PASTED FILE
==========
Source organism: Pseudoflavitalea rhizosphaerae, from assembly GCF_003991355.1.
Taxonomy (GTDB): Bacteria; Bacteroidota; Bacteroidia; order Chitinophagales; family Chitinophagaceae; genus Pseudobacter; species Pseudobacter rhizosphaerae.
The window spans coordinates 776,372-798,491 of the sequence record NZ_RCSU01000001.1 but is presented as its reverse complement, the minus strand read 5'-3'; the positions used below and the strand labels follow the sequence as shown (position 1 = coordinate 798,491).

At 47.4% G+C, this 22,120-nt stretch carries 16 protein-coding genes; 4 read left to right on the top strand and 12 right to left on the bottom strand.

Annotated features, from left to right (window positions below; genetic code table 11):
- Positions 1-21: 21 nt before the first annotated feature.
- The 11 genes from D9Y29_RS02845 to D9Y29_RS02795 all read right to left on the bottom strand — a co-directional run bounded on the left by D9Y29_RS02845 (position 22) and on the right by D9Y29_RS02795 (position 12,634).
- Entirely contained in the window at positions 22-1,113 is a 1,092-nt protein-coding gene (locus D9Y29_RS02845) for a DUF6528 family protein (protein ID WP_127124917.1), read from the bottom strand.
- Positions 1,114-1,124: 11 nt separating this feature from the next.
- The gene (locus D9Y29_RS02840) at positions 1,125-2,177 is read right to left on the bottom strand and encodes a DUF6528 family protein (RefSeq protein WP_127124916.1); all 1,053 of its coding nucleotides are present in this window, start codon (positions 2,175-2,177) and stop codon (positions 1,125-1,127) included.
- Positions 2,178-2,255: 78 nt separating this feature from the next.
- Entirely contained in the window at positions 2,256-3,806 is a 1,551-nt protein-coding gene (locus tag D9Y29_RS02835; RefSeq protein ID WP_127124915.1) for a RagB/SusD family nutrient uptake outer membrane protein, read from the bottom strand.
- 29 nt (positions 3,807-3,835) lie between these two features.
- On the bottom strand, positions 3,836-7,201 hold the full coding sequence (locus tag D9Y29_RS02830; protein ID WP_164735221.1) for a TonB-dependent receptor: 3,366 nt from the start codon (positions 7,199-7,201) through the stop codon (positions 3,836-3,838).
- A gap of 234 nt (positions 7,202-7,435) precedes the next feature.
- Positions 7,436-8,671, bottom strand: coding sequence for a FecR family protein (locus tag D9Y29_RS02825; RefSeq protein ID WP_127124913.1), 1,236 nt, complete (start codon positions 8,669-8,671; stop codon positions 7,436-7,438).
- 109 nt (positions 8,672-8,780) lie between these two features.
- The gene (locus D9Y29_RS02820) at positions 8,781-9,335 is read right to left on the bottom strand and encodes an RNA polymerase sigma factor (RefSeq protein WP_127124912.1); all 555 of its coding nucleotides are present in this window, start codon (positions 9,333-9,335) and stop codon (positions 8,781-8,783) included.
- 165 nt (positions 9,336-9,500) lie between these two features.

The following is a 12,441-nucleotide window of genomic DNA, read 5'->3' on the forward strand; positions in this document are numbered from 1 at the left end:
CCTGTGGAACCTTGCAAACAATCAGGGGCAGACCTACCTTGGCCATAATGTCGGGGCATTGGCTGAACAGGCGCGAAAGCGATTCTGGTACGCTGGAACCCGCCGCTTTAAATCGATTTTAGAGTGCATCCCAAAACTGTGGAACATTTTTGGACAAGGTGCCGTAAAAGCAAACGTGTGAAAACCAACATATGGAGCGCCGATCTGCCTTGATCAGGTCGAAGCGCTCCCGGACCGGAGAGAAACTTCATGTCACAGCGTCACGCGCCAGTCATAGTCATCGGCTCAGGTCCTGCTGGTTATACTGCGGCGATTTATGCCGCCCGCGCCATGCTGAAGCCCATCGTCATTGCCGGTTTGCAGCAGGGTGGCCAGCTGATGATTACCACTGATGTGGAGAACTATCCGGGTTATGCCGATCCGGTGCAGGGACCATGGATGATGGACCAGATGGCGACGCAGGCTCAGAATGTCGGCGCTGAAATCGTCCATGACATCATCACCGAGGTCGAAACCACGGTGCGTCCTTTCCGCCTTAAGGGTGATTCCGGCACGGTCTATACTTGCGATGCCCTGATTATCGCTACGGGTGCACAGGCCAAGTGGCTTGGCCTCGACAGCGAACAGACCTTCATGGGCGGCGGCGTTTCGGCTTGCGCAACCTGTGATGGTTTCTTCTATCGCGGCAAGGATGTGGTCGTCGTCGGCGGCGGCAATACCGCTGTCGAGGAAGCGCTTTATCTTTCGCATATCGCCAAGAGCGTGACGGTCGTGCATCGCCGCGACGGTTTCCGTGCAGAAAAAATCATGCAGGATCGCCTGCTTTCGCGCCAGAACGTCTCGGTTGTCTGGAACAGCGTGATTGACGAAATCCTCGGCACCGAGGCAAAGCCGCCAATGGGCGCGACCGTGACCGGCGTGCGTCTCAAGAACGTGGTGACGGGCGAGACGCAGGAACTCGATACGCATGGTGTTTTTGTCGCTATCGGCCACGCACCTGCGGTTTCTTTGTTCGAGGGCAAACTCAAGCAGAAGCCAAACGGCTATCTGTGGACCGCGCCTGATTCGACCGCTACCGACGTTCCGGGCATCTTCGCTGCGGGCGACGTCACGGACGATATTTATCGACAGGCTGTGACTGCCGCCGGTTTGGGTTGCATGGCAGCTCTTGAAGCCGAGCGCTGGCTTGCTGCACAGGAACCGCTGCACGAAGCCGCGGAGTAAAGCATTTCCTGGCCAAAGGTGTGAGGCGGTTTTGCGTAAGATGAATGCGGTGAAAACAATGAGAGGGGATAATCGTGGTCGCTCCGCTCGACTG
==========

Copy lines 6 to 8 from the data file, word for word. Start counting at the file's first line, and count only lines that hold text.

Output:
- Positions 1-21: 21 nt before the first annotated feature.
- The 11 genes from D9Y29_RS02845 to D9Y29_RS02795 all read right to left on the bottom strand — a co-directional run bounded on the left by D9Y29_RS02845 (position 22) and on the right by D9Y29_RS02795 (position 12,634).
- Entirely contained in the window at positions 22-1,113 is a 1,092-nt protein-coding gene (locus D9Y29_RS02845) for a DUF6528 family protein (protein ID WP_127124917.1), read from the bottom strand.